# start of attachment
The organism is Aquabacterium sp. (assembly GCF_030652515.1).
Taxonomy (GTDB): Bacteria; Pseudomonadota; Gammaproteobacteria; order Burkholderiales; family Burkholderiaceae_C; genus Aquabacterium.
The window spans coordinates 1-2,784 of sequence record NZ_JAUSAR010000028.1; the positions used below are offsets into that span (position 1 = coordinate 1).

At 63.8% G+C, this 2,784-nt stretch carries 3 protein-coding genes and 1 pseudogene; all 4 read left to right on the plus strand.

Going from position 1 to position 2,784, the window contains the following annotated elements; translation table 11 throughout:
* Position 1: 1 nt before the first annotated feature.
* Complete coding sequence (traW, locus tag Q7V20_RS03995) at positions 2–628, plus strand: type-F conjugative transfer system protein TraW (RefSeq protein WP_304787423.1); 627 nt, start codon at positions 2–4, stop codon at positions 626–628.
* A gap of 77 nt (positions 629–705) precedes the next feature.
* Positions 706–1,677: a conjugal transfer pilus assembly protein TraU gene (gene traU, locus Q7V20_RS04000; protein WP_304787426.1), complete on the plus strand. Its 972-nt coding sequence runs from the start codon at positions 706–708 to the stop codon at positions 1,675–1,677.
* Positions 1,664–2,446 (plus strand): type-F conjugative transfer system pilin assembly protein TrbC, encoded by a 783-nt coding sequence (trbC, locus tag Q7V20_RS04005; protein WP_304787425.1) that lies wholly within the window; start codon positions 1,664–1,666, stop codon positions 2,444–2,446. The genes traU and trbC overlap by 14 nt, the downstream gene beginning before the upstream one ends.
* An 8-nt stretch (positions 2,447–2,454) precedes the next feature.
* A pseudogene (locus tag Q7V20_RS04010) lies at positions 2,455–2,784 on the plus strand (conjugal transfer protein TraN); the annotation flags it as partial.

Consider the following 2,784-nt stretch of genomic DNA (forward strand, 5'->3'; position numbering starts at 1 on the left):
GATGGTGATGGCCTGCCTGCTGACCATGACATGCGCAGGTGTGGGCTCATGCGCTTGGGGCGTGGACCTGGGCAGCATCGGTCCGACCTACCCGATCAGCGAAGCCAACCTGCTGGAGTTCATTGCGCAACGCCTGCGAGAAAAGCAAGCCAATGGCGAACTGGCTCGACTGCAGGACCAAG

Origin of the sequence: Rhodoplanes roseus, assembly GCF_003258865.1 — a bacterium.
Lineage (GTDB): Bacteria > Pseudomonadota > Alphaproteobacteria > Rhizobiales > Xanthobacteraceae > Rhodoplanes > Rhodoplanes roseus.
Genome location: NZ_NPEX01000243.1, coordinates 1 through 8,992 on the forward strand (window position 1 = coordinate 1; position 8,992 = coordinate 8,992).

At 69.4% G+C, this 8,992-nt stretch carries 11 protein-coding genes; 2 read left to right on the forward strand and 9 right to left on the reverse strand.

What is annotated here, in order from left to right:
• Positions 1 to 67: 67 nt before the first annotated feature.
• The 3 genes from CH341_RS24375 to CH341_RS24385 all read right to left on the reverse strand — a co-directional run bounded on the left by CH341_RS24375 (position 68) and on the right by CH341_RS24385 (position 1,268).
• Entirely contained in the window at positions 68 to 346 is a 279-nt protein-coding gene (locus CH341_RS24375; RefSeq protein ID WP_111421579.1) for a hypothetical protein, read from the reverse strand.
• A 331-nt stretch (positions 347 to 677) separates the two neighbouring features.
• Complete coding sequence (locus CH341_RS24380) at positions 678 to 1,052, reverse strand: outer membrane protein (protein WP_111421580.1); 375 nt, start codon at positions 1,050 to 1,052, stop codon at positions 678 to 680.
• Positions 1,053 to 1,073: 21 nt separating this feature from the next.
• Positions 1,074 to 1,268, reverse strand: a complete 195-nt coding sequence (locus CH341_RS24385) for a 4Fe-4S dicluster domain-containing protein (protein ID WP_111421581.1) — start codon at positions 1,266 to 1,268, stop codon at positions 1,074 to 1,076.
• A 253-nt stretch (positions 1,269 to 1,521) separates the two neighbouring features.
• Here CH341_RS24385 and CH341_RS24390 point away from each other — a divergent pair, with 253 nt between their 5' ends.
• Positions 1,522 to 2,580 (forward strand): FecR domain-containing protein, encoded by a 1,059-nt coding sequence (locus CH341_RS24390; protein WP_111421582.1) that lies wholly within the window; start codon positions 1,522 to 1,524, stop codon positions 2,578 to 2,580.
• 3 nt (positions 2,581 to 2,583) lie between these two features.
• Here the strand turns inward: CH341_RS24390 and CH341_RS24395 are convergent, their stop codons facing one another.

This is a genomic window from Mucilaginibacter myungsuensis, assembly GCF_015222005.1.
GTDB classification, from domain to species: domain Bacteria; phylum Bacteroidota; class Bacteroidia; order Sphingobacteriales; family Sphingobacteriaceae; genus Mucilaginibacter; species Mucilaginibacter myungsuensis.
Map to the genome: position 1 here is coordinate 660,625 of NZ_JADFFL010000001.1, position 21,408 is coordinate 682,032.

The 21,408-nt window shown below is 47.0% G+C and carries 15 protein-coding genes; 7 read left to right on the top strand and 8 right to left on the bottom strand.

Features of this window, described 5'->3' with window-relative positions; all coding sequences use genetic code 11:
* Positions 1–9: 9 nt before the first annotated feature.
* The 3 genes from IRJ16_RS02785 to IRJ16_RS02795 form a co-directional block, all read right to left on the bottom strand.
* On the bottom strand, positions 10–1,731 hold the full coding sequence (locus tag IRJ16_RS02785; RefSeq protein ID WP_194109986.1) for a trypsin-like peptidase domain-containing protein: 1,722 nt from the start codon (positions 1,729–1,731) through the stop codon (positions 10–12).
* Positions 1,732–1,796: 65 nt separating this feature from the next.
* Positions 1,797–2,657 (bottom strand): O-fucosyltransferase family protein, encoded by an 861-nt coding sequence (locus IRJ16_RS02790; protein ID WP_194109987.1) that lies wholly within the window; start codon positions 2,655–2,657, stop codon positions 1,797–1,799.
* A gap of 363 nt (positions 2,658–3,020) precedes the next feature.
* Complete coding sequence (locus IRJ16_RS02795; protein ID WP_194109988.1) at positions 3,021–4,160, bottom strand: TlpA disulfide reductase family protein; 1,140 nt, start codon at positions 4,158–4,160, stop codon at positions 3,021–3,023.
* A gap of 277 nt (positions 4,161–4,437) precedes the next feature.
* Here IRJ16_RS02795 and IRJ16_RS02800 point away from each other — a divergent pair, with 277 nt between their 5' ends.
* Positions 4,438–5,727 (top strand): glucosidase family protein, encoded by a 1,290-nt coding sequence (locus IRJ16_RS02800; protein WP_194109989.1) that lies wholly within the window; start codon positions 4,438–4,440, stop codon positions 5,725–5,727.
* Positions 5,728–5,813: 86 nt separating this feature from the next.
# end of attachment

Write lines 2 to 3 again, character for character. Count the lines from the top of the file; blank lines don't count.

Taxonomy (GTDB): Bacteria; Pseudomonadota; Gammaproteobacteria; order Burkholderiales; family Burkholderiaceae_C; genus Aquabacterium.
The window spans coordinates 1-2,784 of sequence record NZ_JAUSAR010000028.1; the positions used below are offsets into that span (position 1 = coordinate 1).